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LOS ANGELES HERALD.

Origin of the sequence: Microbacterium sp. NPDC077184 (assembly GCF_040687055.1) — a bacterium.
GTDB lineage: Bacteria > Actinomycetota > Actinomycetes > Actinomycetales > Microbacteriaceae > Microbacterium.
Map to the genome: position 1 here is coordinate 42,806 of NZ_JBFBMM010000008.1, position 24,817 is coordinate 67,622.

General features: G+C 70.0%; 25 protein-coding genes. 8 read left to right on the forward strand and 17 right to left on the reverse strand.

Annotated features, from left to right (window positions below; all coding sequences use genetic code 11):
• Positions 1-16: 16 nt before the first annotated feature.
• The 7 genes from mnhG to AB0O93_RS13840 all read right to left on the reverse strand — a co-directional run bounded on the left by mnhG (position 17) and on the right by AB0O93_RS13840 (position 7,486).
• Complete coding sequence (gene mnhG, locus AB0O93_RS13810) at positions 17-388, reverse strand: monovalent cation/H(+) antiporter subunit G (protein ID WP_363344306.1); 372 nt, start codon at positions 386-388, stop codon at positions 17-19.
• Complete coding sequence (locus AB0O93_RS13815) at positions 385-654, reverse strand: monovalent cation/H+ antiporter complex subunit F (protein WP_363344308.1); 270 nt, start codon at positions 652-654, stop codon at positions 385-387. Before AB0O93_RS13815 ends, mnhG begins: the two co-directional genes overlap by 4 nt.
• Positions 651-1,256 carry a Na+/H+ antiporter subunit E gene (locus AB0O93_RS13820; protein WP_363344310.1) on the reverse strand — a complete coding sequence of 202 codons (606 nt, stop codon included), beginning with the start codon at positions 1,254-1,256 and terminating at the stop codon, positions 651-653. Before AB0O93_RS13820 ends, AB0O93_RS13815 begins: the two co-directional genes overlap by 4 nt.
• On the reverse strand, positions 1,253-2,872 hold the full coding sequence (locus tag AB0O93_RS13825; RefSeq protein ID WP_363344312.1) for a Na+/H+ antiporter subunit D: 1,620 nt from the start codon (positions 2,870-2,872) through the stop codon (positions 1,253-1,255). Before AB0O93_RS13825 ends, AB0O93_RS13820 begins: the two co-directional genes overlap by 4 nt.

VOL. XXXVIII.-NO. 162. TEN PAGES. STEINWAY PIANOS! THE ONLY RECOGNIZED STANDARD PIANO! In All Parts of the World. TBS BIKINWAV PIANO HAS NO EQUAL. GEO. S. MARYGOLD, SOLE AGENT. Sal South Broadway, Los Angeles, Cal. MATLOCK & REED, REAL- ESTATE AND GENERAL AUCTIONEERS, OFFICE: 120 1-2 South Spring Street. Personal attention given to household ■ales. Furnished houses or lodging houses bought in their entirety, or sold on commission. baina cmrai Ld3 ANQBLK3 COUNTY,;CAL„ A branch of thn C>nveu'of Our Lady of .the ; Sacred Heart, Oakland, ca).; This Institution, conducted by the Sisters of the Holy occupies one of the most pic turesque sites lv the S*u Gabriel vail- y. It has features of excellenoe that specially recom aaend it to pubic pvronage. Tho course of study embraces the various branche" of a solid, jseful and ornamental educailun. For particu lar! app y lo tlio LADY SLi'ILKIOJ*. 8-4 2m 1 £21 LONDON <%3k CLOTHING CO. on T^e^^^^^^^^^^^^^^" Without a doubt you are ON THE RIGHT TRACK, when you are headed for the LONDON CLOTHING CO. You are, indeed, hard to please if we cannot suit you. Our stock is now complete, and you can find goods to meet your requirements, be your purse ever so slender. Suits from $5.00 to $35.00. Pants from $1.00 to $9.00. ' Overcoats from $6.00 to $35.00. Boys' Suits from $2.00 to $22.50. We would be pleased to show you our new goods, whether you are ready to buy or not. COR. SPRING AND TEMPLE STS. STOP AT HOTEL NADEAU WHEN IN LOS ANGELES. Elegant rooms 81.00 per day and upwards. Sixty suits with bath. All modern improve ment. European plan. 7 3 3m H. W. CHASE, Proprietor. H A RDWAR E "Dealers," come and make big money for your selves and aye on many lines at least 25 per cent. . . _ . The public should know that the Breakcy stock is belnv slaughtered. "Wiss" pruning she ra, 8' 25, usual price 82 50 "Southern" pruning kulves, 75c. usual p.ice 1 25 Door bels, with levers, 50c, usual prioo. 125 Dog collars, half usual nrice Bronze in n letter box, 81. usnal price.... 2 50 Two cnpeuter pencils ti'r 5 "atch 'eiu alive m -me trap 10 Knives and forks: per set 40 Three tined hay fork 25 Four lined manure lork 40 Heavy pick 50 ) ong-hai-dii d shovels 50 Handled axes 60 Cross* ut saws, per foot 30 2H-inch hand saws 60 H in- h aweep bltsock 35 8-inch ratchet bit stock 75 No 7, 26-Krh Diston saw 1 30 Socket framing chisels, per set 3 50 Butchers would aruile and get fat by buying the cheapest and best tools for the money they ever saw. Meat, cutters 81 00 Family grindttones 1 00 W. W. DOUGLAS, 113 North Main street EE LITTLEBOY'S DRUG STORE 311 S. Spring St., Near Third, Removed from 160 N. Main st. A oomp'ete stock of Drug", Chemlca's, Toilet Articles, Druggists' Sundries and Electrical In struments always on hand. Prescriptions carefully prepared at modtrn prices. 6-30 6 m "ANTELOPE VALLEY? Antelope Valley lands are commanding the attentio • of all shrewd land seekers on ac count of Its rich soil, fine climate, goid water, and Its adaptability for raiting ihe »■ est wheat and bailey ln the country without lrrlga'ion, and is eapeclally adapted for rais ing almondi and all k'nds of deciduous fruits. Fruits cm be dried to perfection: no fogs or dews to disco or them. We can sell you lands ln the best part of the valley from 82 per acre and upwards, and have the relinquishments on p.mi very choice pieces at luw figures. If you want a cheap and good home orwantto make a profitable investment, call and see us. ANTELOPE VALLEI LAND AND WATER CO , Vil\4 South Spring street, room 1. 7-31 lyr BUILDERS' EXCHANGE Cor, Broadway and Second. i Open dally from 730 a.m. to 5;30 p.m. Of ficial business roee'lugs every Wednesday at 2 p.m. f. M. GRIFFITH, president. JOHN SPIERS. Secretary. 8-19 6m Antelope Valley Lands. Now Is He time to get a cheap home. Only 81.50anacre. DAY & HALLUMBY, 237 W. First Street, 9-14 lm Sole Ag nts. ~PERRY MOTT <3t OO.'S LUMBER YARDS AND PLANINOI MILLS. 9n. 81 n r-vnroorcial Str»»f. nl '— v TUESDAY MORNING, SEPTEMBER 20, 1892. A STALWART DEMOCRAT. Senator Hill's Status in the Present Campaign. He Defines His Position in No Uncertain Words. To Support the Chicago Nominees Is the Duty of the flour. From the Public Rostrum He Urges All True Democrats to Work and Vote for Cleveland and Stevenaon. By the Associated Press. 1 New York, Sept. 19.—There was a great outpouring of Democrats in Brook lyn tonight. The Academy of Mu-ic could hardly accomodate the crowd that tried to get in. The principal speaker of the night was Senator David B. 'Hill, who was greeted with tremendous ap plause. His speech was listened to attentively and broken by frequent bursts of cheering. Interest toward the close of the address was great,, ihe speaker not having once mentioned the name of Cleveland, referring in each instance to the ex-president as "he." When after one grand phrase of deepest meaning, he closed with the Words "Cleveland and Stevenson," the audi ence rose en masse and cheered him to the echo, recognizing the ingenious climax to his address. senator hili/b- SPEECH. The senator said in part: "I am re minded of the fact that it was in this edifice, in 1886, that I had the honor of expressing tbe sentiment, 'I am a Dem ocrat,' and under the existing political situation, I know of no more appropri ate place or presence than here to de clare that I was a Democrat before the Chicago convention and I am a Demo crat still. The national Democratic convention has passed into history. It was the court of last resort, and its de cision will be accepted with loyal acqui escence by every true and patriotic Dem ocrat who recognizes the necessity of patty organization and discipline. From this time forward imperative duties are imposed upon us. Factional appeals should now cease; the spirit of resent ment be abandoned; state pride be sub ordinated to the general good; real or fancied grievances be dismissed; per sonal ambitions be sacrificed, and indi vidual disappointments forgotten. TUB DUTY OF THE HOUR. "In the great emergency which de mands fiom us all an exhibition of wide spread and lofty patriotism, permit me to ifppeat What I bad th« honor ol ex pressing to the Tammany/ Eociety the 4th of July last, before tbe echoes of our national convention had died away: 'Our course at the present time is plain. In the approaching struggle the Democ racy of New York should present a solid front to the common enemy. Loyalty to the cardinal Democratic principles and the regularly nominated candidates, is the supremo duty of the hour.' I re iterate these sentiments now." THE TARIFF QUESTION. Senator Hill reviewed the history of the two parties and said: 'The Republi can party advocates the doctrine that the government has a constitutional as well as a moral tight to impose tariff du ties for the purpose of encouraging the building up of private industries by the imposition of duties sufficiently large to prevent foreign competition irrespective of the needs of the treaeury, while the Democratic party believes that the gov ernment has only a right to impose du ties necessary to raise sufficient revenue to support the government economically administered. This is the precise is sue, squarely stated. The Democratic national platform gives forth no uncer tain sound upon this subject, and cor rectly states the true position of the party. We always insisted that there waß no warrant in the constitution for the imposition of tariff du ties to aid private industries, but, whether such a tariff is constitu tional or not, or whether it is practica ble to have the question properly raised and decided, tbe system itself is vicious in tbe extreme, unjust to the people, and contrary to the spirit of our free in stitutions. Republican protection is imposed upon the people by fraud, false pretense, and gross abuse of the taxing power; and, with a careful examination of the matter, fair-minded men will ar rive at the conclusion that the Demo cratic party was right when it declared: 'Taxation for private purposes is uncon stitutional.' In so far as a tariff is ne cessary to meet the necessities of the government, it may be imposed, and any other benefit which may be legiti mately derived from its imposition may, and does, necessarily, accompany it. If the burdens imposed would operate to prevent foreign competition, the benefit is indirect and unobjectionable. THE DEMOCRATIC POSITION. "President Harrison, in bis ingenious letter of acceptance, endeavors to place our party in a false attitude, by calling attention to the fact that while oar platform of '84, readopted in '88, con tained an express plank upon the ques tion of the equalization of wages, yet it was omitted in '92, and aeserts that we have changed our position. There has been no change. It is not always prac ticable to place in a platform the details of proposed legislation. The platforms of '84 and '88 were elaborate and lengthy, and it was desirable to simplify them. General principles were stated in '92, rather than particulars, as in '84. There <a no conflict between them. There is no necessity for the repetition of that plank, as the party's position is evidenced by the Mills bill. We stand not only upon tbe platform of '92, but upon the Mills bill, which was the latest general Democratic legislation upon the tariff. That bill was as good an exposition of our principles as any elaborate platform could possibly be. If I were asked to define as closely as pos sible the whole Democratic policy, I should state it substantially as follows: We favor a tariff for revenue only, lim ited to the necessitiesof the government economically administered, and so ad justed in its application, as far as pract icable, to prevent unequal burdens, to encourage productive industries at home, and to afford just compensation to labor, but not to create or foster monopolies. NOT FOR FREE TRADE. "President Harrison and all other great and small advocates of the vicious protective system diligently seek to cre ate tbe impression that the Democratic party has assumed a bolder attitude than formerly, and become the advocate of absolute free trade. I said, in the campaign of '88, if I believed the Dun ocratic party favored absolute free trade, I would not advocate its cause, and I re peat the statement here tonight. I in- Hist that neither the Democratic party nor I have changed our position upon this question, but stand where we have ever stood. Tariff reform does not mean free trade. Our opponents misrepresent ' ur position now as they have ever done since the famous tariff measure of '87. ' THE M'KINI.KY TARIFF. Speaking of the McKinley bill, Sena tor Hill said: "It is undoubtedly true that in this state the aggregate amount of all the wages paid tbe year after its passage may have been greater than the year preceding, but that does not prove any increase in the rate of wages paid, and only shows that some new indus tries have been established, or addi tional men employed in others, and it does not appear tbat such increase is more than the usual natural increase occasioned by the steady growth of the state. It may possibly also be true tbat there have been a few less strikes dur ing the past two years, but this mar be attributed to the moderation and good judgment of our labor organizations, rather than to the effect of any tariff law. I know this much: The Demo cratic party is entirely content to per mit every workhagman whose wages have been increased since the passage of the McKinley bill, to vote the Repub lican ticket, if our opponents consent that all whose wsges have not been in creased shall vote the Democratic ticket, and upon tbat basis we will carry the country by a million majority." TUB INFAMOUS FORCE BILL. Senator Hill devoted some little time j to the force bill, saying H was conceived in political animosity, urged from the narrowest and worst of motives, and un worthy a place among the statutes of the American republic. "The Demo cratic party," said he, "desires free, honest, and fair elections everywhere. It desires them not merely Decause they would inure to its benefit, but upon the unselfish and high ground tbat tbey are essential to the preservation of our free institutions. The Democratic party has suffered much in the past from the cor rupt and tyrannical election methods of its adversaries." The senator concluded with an earnest admonition to Demo crats to organize in the most thorough manner; buckle on their armor and fight "for the triumph of our party, and the election of our honored standard bearers, Cleveland and Stevenson." Congressman Breckinridge aud others also spoke. / ' JCVANS AND SON TAG. The Bandits Driven from Sampson Flat, But Not Captured. Fresno, Cal., Sept. 19.—Constable J. G. Ashman, one of Sheriff Hensley's posse, returned from Sampson flat yesterday. The most important infor mation he brings is that Evans and Son tag have left the Sampson flat country and have gone to Eshem valley, about 15 miles to tbe northeast. Eshem val ley is a rougher locality than the flat, and still more sparsely settled. Evans used to have a ranch there, and knows the country thoroughly. Sheriff Hensley and other officers left for Eshem valley yesterday. About twenty-five officers are in the mountains now, and the trails are being thoroughly guarded. If the robbers attempt to re turn to Sampson flat, they will be either captured or killed. There is a likeli hood that an effort will be made to drive the robbers to a locality where they have no friends, and can get no provi sions or ammunition. Ashman says there is no truth in the rumor that Woody was killed by the robbers. It is also untrue that Hensley found a sack of Sontag's ammunition in a cornfield at Young's house. There is much difference of opinion among the officers as to the blood found on the corn stalks, some lay it is Evans', others Sontag's; others still believe it is the blood of neither. Clark Moore who is suspectei of hav ing given the robbers information of the movements of tbe officers, was sent to Dunlap, where he was ordered to remain by Sheriff Hensley until further orders. Visalia, Cal., Sept. 19. —One posse in pursuit of Evans and Sontag was heard of today. They claim to have run the desperadoes out of Sampson flat and to Pine ridge. It is thought Evans and Sontag are making for Redwood cafion, an almost impenetrable gorge. Clark Moore, tbe mining partner of Evans, who is under arrest, will prob ably not be taken to Fresno yet and given a chance to get out a'writ of habeas corpus, as he can be better used in the hills with the posse. Sheriff Kay and posse arrived at Sequoia mills last night, and Btarted on tbe trail this morning. A man just from the mountains Bays a change of sentiment regarding the out laws has taken place since the killing of Wilson and McGinnis, and a number of men who would have befriended them before, now cay they will do what they can to deliver them to the officers. THE SE.IRXBS-HOFKIKS WILL. Another Stlrrlng-iip of the Celebrated Case ln Prospect. Boston, Bept. 19.—Another stirring up of the Searles-Hopkins will case is promised. Lowell Mason Maxham has sued Edward F. Searles for $2657, for services in looking after witnesses in the will case, "and particularly one George Williams, otherwise George Wilson, otherwise called Dearborn." It is said tbe work Maxham undertook to do waß to keep Williams away from Massa chusetts during tbe hearing of the pro bate of the will. Maxham worked with Searles in the upholstery business 25 years, and their acquaintance has been kept up since. Your fall suit should be made by Getz. Fine tailoring, beat fitter, large stock. 112 Weit Third street. TEN PAGES. IN CAMP ON THE POTOMAC Reunion of Union Veterans at Washington. The City Crowded With the Nation's Defenders. Largest Gathering of Old Soldiers Since the War. Dedication or Grand Army Place by Vice-President Morton—A Parade of United Statea Boldlers and Sailors. By the Associated Press.] . Washington, Sept. 19. —Twenty-six years ago the loyal organization known as the Grand Army of the Republic was formed with B. F. Stevenson, of Illinois, as the first commander. Since then re-unions of the men who fought to pre serve the union have been held, but never did the veterans meet in this city since tbe close of tbe war of the rebel lion till today. For days grizzled com rades have been gathering from every partof the union, until the attendance surpasses anything ever before seen in Washington. All the hotels, tented camps, school bouses and a large nam of private residences are thrown open to them, and are crowded with the men who defended the capital against inva sion in the dark days of fraternal strife. Every available resource has been drawn upon, and in spite of the vast throng, everybody is cared for, sheltered and fed. Yesterday, as tbe hours of night wore on, the bustle and stir which character ized the day and evening subsided, and the statement, "All quiet on the Poto mac," became as true as in the days when tome of these same patriotic men slept on their arms in the open air upon tbe banks of the historic river. Today broke pleasant, and as the sun came out with the genial warmth of early autumn or of belated summer, it was just tbe day for going about and en joying life out of doors. The camps were astir early, and ablutions and breakfast attended to, the visitors were ready to enjoy the day. The decorations of the city are elabo rate and tasteful throughout, but along tbe historical Pennsylvania avenue, from the capitol building to Twenty second street, along which tbe Union army marched with service-worn uni forms and battle scarred flags at the close of the war, they are particularly brilliant. The public buildings have re ceived special care in this regard, and the White House and treasury depart ment are conspicuously beatifnl end elaborate. Tbe feature of the day was the inaug uration and dedication "of Grand Army place, as it is called. It is a magnifi cent stretch of green sward, lying just south of the White House grounds. On this, by arrangement, tents and stands have been laid out so as to form a repro duction of the closing campaign of the war, with Richmond in the "center, sur rounded by groups of tents representing the various army corps whicb assisted to wind up the war. A prominent feature in the grounds is a model of the old war vessel Kearsarge. some portions of it, snch as the post, port holes and dead latch, being from the old vessel itself. The dedication of Grand Army place was preceded by a parade of the mem bers of the regular army and navy, and was of special interest to tbe veterans, affording an opportunity to contrast the arms and accoutrements now in use, with those carried during the late war. The procession consisted of five brigades, including a troop of the regular army, naval batteries and ma rines, district national guards, posts of the department of the Potomac, G.A.R. and Sons of Veterans. The procession marched from Second street up Penn sylvania avenue to the treasury build ing, where it waß reviewed by Vice- President Morton, thence to Grand Army place. After tbe parade, Vice-President Mor ton was escorted to Grand Army place, where he received a salute from the guns of the Kearsarge, and took his place on the stand beside Commander-in-chief Palmer. Prayer waa offered by Chaplain-in- Cbief Payne of Florida. Then General Palmer delivered' the introductory ad dress. He dwelt on the glorious record of the Union armies, referred feelingly to the absence of the beloved dead command ers, spoke regretfully of the enforced absence of President Harrison, paying a tribute to him as a soldier and presi dent, and introduced Vice-president Morton, having first read the presi dent's telegram of regret at his absence, a copy of which follows: Loon Lake, N. V., Sept. 19. Gen. John Palmer,Commander-in Chief G.A.R : I had looked forward with great pleas ure to the great rehearsal in Washing ton, next Tuesday, of tbe victors' march of 1865. _ I would have esteemed it one of the highest honors of my public life to have welcomed to the national capi tal, and to have received in its historic avenue, this representative assembly of the .men who net only saved the "city from threatened destruction, but made it the worthy political capital of the un broken union. It would also have been one of the most favored and tender inci dents of my private life to have taken these comrades again by the hand. But all this haß been denied me by the inter vention of a sad, imperative duty, and I can only ask you to give to all my cor dial greetings and good wishes. Accept my sincere thanks for your very kind and sympathetic message. (Signed) Benjamin Habrison. Vive-President Morton then delivered the formal dedication address. He be gan by referring in sympathetic terms to the domestic reasons which caused the absence of President Harrison, and prayed God to give bim grace in his need. He also had "lately been stand ing at the gates of the nation to chal lenge the entrance of an implacable enemy that must be confronted at our ports." , Turning to the matter directly in hand, the speaker continued: "I see PRICE FIVE CENTS. before me the survivors of a generation of rrsen who have emblazoned the pages of the history of freedom for ail time to come; who have set an example for re publican France, for united Germany, for reconstructed Italy; and who have broadened and deepened the founda tions of the English constitution and of Anglo-Saxon liberty. Of this great army of liberty, whether for thun who have passed away, or those who are still present for duty, you are the honored representatives. "The president would speak to you «a a comrade. . It is for me to greet you in behalf of the business interests affecting the welfare of the whole people; in be half of trade and commerce of the hus bandman aud the artisan ; the employer and employed ; in behalf of all men and women, from every section,who love the union. I bid you welcome in behalf of the president and bis cabinet advisers; in behalf of the congress of the United States aud the national judiciary, admin istering collectively the government you have secured; and in behalf of a whole people made illustrious by your hero ism, and that of your adversaries, now your friends. I greet you in behalf of the stalwart north, of the loyal south, of the sun-illumined east, and the com manding west; under the Bhadowa of the capitol you have preserved in this beautiful city, founded by Washington, made sacred by tbe services and sacri fices of Lincoln, and in full view of Vir ginia, the birthplace of presidents, and the burial place of hero-is. "In the order of time this may or may not be your last grand review, but I ex press the hope of a grateful people that heaven will bounteously lengthen your liveß before you are called to the other shore to rejoin the ranks of your com panions. "And now, my countrymen, in behalf of the whole American people, I dedi cate this Grand Army place, and com memorate the memorials which, it is be lieved, will be hereafter erected upon it to the everlasting glories of the Grand Army of the Republic. God bless you all, and those who today unite with you in strengthening the union of the great republic!" After Mr. Morton's eddress, there were very brief informal speeches by Secretary Noble, Attorney-General Mil ler, Acting Secretary of War Grant, General Schofield, and Gen. J. W. Kiefer. The fight for the honor of entertain ing the G. A. R. a year hence, has be gan. Indianapolis is the first in tbe field, and is pushing its case vigorously, but Lincoln, Neb., has begun to urge its claims. Thus far these are the only cities suggested for the encampment. Four active candidates are in the field for successor to Commander in Chief Palmer. They are Col. R. H. Wartield, of California; Col. Charles P. Lincoln, of tbedepartmentof the Potomac; Capt. A. G. Weiezer, of Wisconeiu, and Brig. Gen. S. H. Hearst, of Ohio. ' At the meeting of the national council of administration tonight, Commander in-Chief Palmer presided, and the only business transacted waa the auditing of the accounts (>f the adjutant-general, the qiiarternißflter-senera!, and other officers of the G, A. R., preparatory to their submission to the-national encampment Wednesday. A pleasant incident of the reunion to night was the presentation to Command er-in-Chief Palmer, by the ladies, of a beautiful Grand Army badge. The badge is encrußted with diamonds and other beautiful gems, and is said to have cost $1000. Five police officers were badly burned today by powder from a cannon used in firing a salute in Grand Army place. David Shildollar, of Spiceville, Ohio; C. V. Millet, of this city; J. A. Bradley, of Illinois, and Miss Mary Liggett, of Ohio, were also burned. The principal event, socially, to the visiting etrar.gerß this evening, waß a reception in the rotunda of the Capitol. It lasted for three hours, from 8.30 to 11:80 o'clock, and was attended by thousands. Arrangements for handling such a crowd as appeared had not been made, and consequently there was much jostling, and many persons hart to leave the building without getting even a glimpse of the ladies who were acting aa hostesses. Among the latter was Mrs. General Logan. Among the gentlemen present were Vice-President Morton, Secretary Tracy, ex-I'resident Hayes, Generals Palmer and Alger. A large and distinguished audience listened for over three hours this even ing, at the Congregational church, to soul-stirring addresses, patriotic music and national anthems, in honor of the memory of General Philip H Sheridan, under the auspices of Phil Sheridan Post No. 14, department of the Potomac, G. A. R. _ MRS. HlR«I80K'!j WISH. She Will Be Taken to Wa«hincton iv Accordance Therewith. Loon Lake, N. V., Sept. 19.—Mrs. Harrison's physicians this morning de cided to comply with her request to be taken to Washington. She starts to morrow if she continues to improve. This afternoon it was decided that the party would leave here tomorrow noon, and they expect to reach Washington Wednesday morning. Dr. Gardner said Mrs. Harrison is much improved, and there has been no reproduction of fluid in her chest cavity to any extent. Secretary of State Foster arrived thia morning and had a long conference with the president about foreign affairs. Cattle Furnishing In Arizona. Phcsnix, Ariz., Sept. 19. — Several heavy cattle owners from North and East Arizona arrived today looking for pasture for their famishing cattle. Water is gone and feed ia uhort. The outside pastures here are almost full. Seventy-five thousand cattle are already in the Salt river vallov, selling at $13 to $14, with few buyers. If it does not rein soon, the range will be depopulated. A Munchausen. Story. Chicago, Sept. 19.—With reference to the story from Detroit about a projected transcontinental air-line railroad, men here smile and think it a scheme worthy of Munchausen. The city directory does not contain the name of William Diilon. An Editor Shot from Ambush. Somerset, Ky., Sept. 19 —Joseph B. Rucker, editor and proprietor of the Re porter, was shot and probably fatally injured tonight by an unknown assas sin, while on his way to hia office. Posses are out, and if the assassin ia 1 caught, nothing can prevent lynching.